Han Dongfang, founder of the first free Chinese trade union, told AsiaNews that the "WTO could play an important role in exporting values which protect workers". To save itself, China "must change its mentality and allow free unions".
Hong Kong (AsiaNews) "The big players of the global economy gathered in Hong Kong have failed because they think of trade as an end in itself, without ethical or moral guidelines." Contacted by AsiaNews, Han Dongfang, the founder of the first free Chinese trade union, explained thus the failure of the sixth meeting of the World Trade Organization (WTO), convened in Hong Kong on 13 December.
Han spent years in prison after the Tiananmen massacre. As he got sick, Beijing "freed him for medical reasons" (practically expelling him) to the United States. On his return, border guards confiscated his passport. Stateless and hosted by Hong Kong, today Han runs the China Labour Bulletin, which features news about the plight of workers in China.
"The WTO is failing even this time round because to improve its internal trade situation, each nation is looking for profit and pushing its own working class lower and lower," he said. "So the WTO has become a mere meeting of industrialists. And the rich become richer and the poor become poorer.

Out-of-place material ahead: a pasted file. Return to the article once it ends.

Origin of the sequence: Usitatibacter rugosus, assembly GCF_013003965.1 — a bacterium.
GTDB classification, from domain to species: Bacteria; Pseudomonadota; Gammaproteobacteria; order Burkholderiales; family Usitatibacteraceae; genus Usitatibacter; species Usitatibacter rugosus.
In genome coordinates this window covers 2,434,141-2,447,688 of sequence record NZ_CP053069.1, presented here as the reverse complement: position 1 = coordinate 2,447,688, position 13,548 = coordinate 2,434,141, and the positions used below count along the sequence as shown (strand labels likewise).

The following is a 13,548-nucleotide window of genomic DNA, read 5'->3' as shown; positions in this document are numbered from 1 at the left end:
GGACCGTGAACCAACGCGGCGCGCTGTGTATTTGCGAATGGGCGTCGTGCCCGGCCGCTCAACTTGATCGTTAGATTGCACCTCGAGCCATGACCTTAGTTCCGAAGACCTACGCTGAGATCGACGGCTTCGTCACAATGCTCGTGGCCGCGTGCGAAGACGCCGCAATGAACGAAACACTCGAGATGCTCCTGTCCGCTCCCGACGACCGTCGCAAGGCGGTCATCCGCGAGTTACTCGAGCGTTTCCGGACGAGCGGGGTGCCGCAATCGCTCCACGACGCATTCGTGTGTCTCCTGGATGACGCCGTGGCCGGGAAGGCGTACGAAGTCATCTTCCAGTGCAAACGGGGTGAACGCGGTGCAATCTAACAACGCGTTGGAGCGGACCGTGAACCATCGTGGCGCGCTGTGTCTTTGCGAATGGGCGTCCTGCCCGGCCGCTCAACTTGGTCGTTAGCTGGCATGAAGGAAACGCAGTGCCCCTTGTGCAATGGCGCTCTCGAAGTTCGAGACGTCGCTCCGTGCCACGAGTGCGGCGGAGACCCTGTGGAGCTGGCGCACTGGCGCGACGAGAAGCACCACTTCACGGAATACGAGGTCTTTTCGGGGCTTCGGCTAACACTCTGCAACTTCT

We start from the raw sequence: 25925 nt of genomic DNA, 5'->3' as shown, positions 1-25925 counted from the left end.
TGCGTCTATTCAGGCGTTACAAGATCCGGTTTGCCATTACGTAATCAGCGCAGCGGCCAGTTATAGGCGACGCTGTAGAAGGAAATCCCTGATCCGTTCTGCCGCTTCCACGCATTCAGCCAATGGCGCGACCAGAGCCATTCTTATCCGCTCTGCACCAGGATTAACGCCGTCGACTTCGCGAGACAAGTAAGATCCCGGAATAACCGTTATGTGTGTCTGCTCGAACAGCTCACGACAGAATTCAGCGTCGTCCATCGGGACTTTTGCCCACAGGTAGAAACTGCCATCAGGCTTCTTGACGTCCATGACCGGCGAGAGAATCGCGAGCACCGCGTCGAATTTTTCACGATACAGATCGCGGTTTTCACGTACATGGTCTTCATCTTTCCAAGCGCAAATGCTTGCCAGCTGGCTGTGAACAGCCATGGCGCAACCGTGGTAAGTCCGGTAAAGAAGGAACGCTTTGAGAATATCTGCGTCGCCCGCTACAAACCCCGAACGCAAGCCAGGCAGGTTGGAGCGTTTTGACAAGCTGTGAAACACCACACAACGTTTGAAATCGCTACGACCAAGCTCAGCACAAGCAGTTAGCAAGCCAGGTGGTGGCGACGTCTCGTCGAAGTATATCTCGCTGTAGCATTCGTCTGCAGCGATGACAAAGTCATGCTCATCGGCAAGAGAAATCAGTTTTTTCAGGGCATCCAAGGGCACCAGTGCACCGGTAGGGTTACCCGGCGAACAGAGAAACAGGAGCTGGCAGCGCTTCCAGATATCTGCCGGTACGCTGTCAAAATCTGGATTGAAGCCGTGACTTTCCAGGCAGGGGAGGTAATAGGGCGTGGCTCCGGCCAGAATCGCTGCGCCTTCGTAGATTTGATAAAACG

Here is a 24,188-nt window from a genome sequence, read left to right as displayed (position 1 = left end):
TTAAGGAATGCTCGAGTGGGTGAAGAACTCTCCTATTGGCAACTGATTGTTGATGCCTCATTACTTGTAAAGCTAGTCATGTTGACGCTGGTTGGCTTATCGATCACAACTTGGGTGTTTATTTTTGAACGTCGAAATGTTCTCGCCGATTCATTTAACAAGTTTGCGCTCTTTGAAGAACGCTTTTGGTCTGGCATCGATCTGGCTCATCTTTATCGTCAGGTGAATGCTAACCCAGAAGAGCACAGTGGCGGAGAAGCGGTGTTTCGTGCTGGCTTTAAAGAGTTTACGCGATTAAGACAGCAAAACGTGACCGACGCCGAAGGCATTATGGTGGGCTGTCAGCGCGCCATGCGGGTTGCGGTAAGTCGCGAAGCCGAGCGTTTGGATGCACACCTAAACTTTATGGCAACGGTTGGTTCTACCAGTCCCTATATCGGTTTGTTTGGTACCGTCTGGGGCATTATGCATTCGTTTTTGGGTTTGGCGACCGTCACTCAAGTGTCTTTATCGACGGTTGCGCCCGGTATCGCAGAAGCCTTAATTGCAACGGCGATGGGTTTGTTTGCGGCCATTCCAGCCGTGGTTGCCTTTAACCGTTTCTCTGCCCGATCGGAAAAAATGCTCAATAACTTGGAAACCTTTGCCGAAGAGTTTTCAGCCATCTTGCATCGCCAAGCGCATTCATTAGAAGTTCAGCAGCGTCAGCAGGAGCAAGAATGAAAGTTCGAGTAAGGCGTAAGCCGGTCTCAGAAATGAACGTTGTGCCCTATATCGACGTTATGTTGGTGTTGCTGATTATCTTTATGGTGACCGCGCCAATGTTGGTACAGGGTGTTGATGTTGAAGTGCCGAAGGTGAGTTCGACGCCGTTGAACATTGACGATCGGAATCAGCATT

"This phenomenon is present above all in underdeveloped nations, but it can be found also in states which do not give clear rules to this world. This is the case with China, the new giant on the world economy, which does not have proper work laws and where free trade unions do not exist."
In this regard, "the WTO could play an important role which however it does not do."
"The meeting of 149 delegates of member states should be seen from two perspectives," Han continued. "On the one hand, the organization has a positive worth, because the will can be discerned to export economic and work laws of western countries to countries where they do not exist. From another viewpoint, however, it is negative, because the magnitude of the meeting does not allow for the discussion of local problems, more felt by and more urgent for workers.
For Han, however, the western industrial world "cannot be blamed for the decision to invest in markets where workers are less protected. This is the nature of business and of businessmen. Even Indian industrialists shift their factories to China because the workforce costs less there."
What must change is the "workers' mentality. It is only thanks to independent trade unions, which are born from a true desire to change things, that Chinese workers can be saved."